With the Rector’s threat of expulsion from the National Institute this was just another notch on my list to add to my hard time for that year. The thought that I would not fit in remained with me constantly and my stay at the famous National Institute became a quiet hell instead of the joy I had originally hoped for. The rest of that year was spent in activities that didn’t enhance me in any way either culturally or academically.
Although Professor Ramos’ art class decidedly prevented me from quitting the National Institute all together, what I now saw as the school’s “philosophy” convinced me that we were being molded based upon a myth, an illusion of what the Panamanian man’s character should be.
It was plainly evident from my actual experiences that our moral education was being shaped from anything but patterns of virtue. Things like honor, honesty, valor, ethics and integrity were not really being fostered in this important stage of our social formation. Following the massive First Communion ceremony, the rest of my time spent in this celebrated institution of learning was dedicated to learning on my own initiative. It became a daily and hum drum routine of just showing up for school to simply mark time until graduation.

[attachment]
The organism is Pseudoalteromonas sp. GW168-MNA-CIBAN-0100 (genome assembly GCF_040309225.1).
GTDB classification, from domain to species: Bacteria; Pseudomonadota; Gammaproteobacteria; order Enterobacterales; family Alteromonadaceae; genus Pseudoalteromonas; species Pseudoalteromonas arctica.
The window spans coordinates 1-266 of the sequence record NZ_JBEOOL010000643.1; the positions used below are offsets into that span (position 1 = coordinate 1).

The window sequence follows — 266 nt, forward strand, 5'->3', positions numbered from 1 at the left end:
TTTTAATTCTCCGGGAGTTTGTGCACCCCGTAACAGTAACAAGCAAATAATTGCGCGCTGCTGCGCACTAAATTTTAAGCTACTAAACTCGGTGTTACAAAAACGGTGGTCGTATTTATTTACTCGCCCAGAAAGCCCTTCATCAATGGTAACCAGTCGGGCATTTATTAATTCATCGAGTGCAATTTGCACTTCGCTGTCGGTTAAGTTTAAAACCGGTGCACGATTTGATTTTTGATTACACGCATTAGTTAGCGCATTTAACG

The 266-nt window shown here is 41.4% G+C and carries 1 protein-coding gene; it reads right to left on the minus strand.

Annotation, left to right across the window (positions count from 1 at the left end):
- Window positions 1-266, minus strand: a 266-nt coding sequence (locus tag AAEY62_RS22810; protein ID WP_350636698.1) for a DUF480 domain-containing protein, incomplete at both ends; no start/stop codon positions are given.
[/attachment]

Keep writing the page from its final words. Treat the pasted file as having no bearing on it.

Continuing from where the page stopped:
The only element of pride that I was able to salvage was in being singled out back home in the Barrio neighborhood where I lived as someone who had chosen to be different and attend The National Institute rather than the more popular Arte y Oficio Secondary School which was the choice for most youngsters in the neighborhood. Secretly, I was beginning to regret my decision to become a lawyer or a writer rather than just learning a trade.
My experiences thus far had had led me to believe that we who had such high expectations were really not encouraged to foster that personality and character that the school was supposed to stand for. In fact, about the only place where I found the mention of anything like “principles” was in the lyrics to the school song. Qualities like idealism and patriotism were not at all in my line up of experiences. Apart from that, “principles” were a rare ingredient in our education.
Ever since my crushing experience with the Rector’s racist threat I finally started to have the time and opportunity to really evaluate the young people that surrounded me in school. I began, however, missing my old Pedro J. Sosa Primary school friends since back in grade school your friends were real “friends.”
By then in the Institute my “friends” in that room had become mere acquaintances. I thought to myself, “There they are, all acting as though they had seen nothing at all.” By then my expectations were at such low ebb that I tried to ignore even the small group of boys who finally did offer some show of support.
This story continues.